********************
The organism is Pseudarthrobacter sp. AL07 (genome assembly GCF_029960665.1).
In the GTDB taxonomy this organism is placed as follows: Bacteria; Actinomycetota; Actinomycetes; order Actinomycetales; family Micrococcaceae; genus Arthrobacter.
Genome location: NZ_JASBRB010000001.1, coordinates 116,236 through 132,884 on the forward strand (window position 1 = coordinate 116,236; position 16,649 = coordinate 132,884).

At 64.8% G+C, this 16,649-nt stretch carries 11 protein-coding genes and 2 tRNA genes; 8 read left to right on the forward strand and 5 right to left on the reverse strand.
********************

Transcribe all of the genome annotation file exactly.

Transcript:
The organism is Pseudarthrobacter sp. AL07 (genome assembly GCF_029960665.1).
In the GTDB taxonomy this organism is placed as follows: Bacteria; Actinomycetota; Actinomycetes; order Actinomycetales; family Micrococcaceae; genus Arthrobacter.
Genome location: NZ_JASBRB010000001.1, coordinates 116,236 through 132,884 on the forward strand (window position 1 = coordinate 116,236; position 16,649 = coordinate 132,884).

At 64.8% G+C, this 16,649-nt stretch carries 11 protein-coding genes and 2 tRNA genes; 8 read left to right on the forward strand and 5 right to left on the reverse strand.